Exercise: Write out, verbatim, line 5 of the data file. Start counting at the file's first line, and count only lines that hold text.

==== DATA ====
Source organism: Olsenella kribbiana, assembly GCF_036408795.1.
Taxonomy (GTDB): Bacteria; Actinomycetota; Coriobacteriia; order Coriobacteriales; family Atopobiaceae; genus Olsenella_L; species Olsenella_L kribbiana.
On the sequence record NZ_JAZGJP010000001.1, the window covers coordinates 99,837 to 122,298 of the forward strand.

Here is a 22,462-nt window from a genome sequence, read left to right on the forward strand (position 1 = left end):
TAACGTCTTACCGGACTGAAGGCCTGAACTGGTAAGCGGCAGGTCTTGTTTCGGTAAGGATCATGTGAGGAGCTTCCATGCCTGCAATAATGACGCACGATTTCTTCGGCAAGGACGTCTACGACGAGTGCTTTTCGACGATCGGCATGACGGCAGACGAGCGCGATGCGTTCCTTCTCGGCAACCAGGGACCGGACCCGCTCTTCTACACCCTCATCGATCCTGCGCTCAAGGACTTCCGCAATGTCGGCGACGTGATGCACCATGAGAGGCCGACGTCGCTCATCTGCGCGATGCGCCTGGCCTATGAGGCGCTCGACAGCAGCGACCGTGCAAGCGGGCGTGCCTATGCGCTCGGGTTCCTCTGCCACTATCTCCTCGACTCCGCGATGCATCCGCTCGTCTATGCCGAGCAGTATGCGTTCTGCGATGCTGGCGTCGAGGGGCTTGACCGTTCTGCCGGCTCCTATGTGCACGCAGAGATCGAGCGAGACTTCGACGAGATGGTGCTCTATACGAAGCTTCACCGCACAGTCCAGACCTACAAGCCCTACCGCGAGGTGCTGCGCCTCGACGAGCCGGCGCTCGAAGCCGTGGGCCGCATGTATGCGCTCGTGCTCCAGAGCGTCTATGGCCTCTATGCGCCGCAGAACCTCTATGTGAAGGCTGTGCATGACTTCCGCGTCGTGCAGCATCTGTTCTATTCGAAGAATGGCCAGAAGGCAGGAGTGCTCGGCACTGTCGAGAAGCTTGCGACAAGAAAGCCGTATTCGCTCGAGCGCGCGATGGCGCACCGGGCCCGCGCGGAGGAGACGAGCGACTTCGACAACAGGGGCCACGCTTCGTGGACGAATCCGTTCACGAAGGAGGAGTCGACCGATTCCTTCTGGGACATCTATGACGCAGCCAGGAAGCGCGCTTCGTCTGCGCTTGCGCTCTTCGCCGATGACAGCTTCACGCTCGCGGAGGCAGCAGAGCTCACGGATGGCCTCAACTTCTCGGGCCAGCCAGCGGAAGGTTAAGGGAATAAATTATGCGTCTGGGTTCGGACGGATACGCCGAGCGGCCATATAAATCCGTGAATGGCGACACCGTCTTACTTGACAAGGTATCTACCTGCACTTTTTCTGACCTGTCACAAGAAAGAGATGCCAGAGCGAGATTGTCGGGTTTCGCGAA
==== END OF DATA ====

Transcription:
TAACGTCTTACCGGACTGAAGGCCTGAACTGGTAAGCGGCAGGTCTTGTTTCGGTAAGGATCATGTGAGGAGCTTCCATGCCTGCAATAATGACGCACGATTTCTTCGGCAAGGACGTCTACGACGAGTGCTTTTCGACGATCGGCATGACGGCAGACGAGCGCGATGCGTTCCTTCTCGGCAACCAGGGACCGGACCCGCTCTTCTACACCCTCATCGATCCTGCGCTCAAGGACTTCCGCAATGTCGGCGACGTGATGCACCATGAGAGGCCGACGTCGCTCATCTGCGCGATGCGCCTGGCCTATGAGGCGCTCGACAGCAGCGACCGTGCAAGCGGGCGTGCCTATGCGCTCGGGTTCCTCTGCCACTATCTCCTCGACTCCGCGATGCATCCGCTCGTCTATGCCGAGCAGTATGCGTTCTGCGATGCTGGCGTCGAGGGGCTTGACCGTTCTGCCGGCTCCTATGTGCACGCAGAGATCGAGCGAGACTTCGACGAGATGGTGCTCTATACGAAGCTTCACCGCACAGTCCAGACCTACAAGCCCTACCGCGAGGTGCTGCGCCTCGACGAGCCGGCGCTCGAAGCCGTGGGCCGCATGTATGCGCTCGTGCTCCAGAGCGTCTATGGCCTCTATGCGCCGCAGAACCTCTATGTGAAGGCTGTGCATGACTTCCGCGTCGTGCAGCATCTGTTCTATTCGAAGAATGGCCAGAAGGCAGGAGTGCTCGGCACTGTCGAGAAGCTTGCGACAAGAAAGCCGTATTCGCTCGAGCGCGCGATGGCGCACCGGGCCCGCGCGGAGGAGACGAGCGACTTCGACAACAGGGGCCACGCTTCGTGGACGAATCCGTTCACGAAGGAGGAGTCGACCGATTCCTTCTGGGACATCTATGACGCAGCCAGGAAGCGCGCTTCGTCTGCGCTTGCGCTCTTCGCCGATGACAGCTTCACGCTCGCGGAGGCAGCAGAGCTCACGGATGGCCTCAACTTCTCGGGCCAGCCAGCGGAAGGTTAAGGGAATAAATTATGCGTCTGGGTTCGGACGGATACGCCGAGCGGCCATATAAATCCGTGAATGGCGACACCGTCTTACTTGACAAGGTATCTACCTGCACTTTTTCTGACCTGTCACAAGAAAGAGATGCCAGAGCGAGATTGTCGGGTTTCGCGAA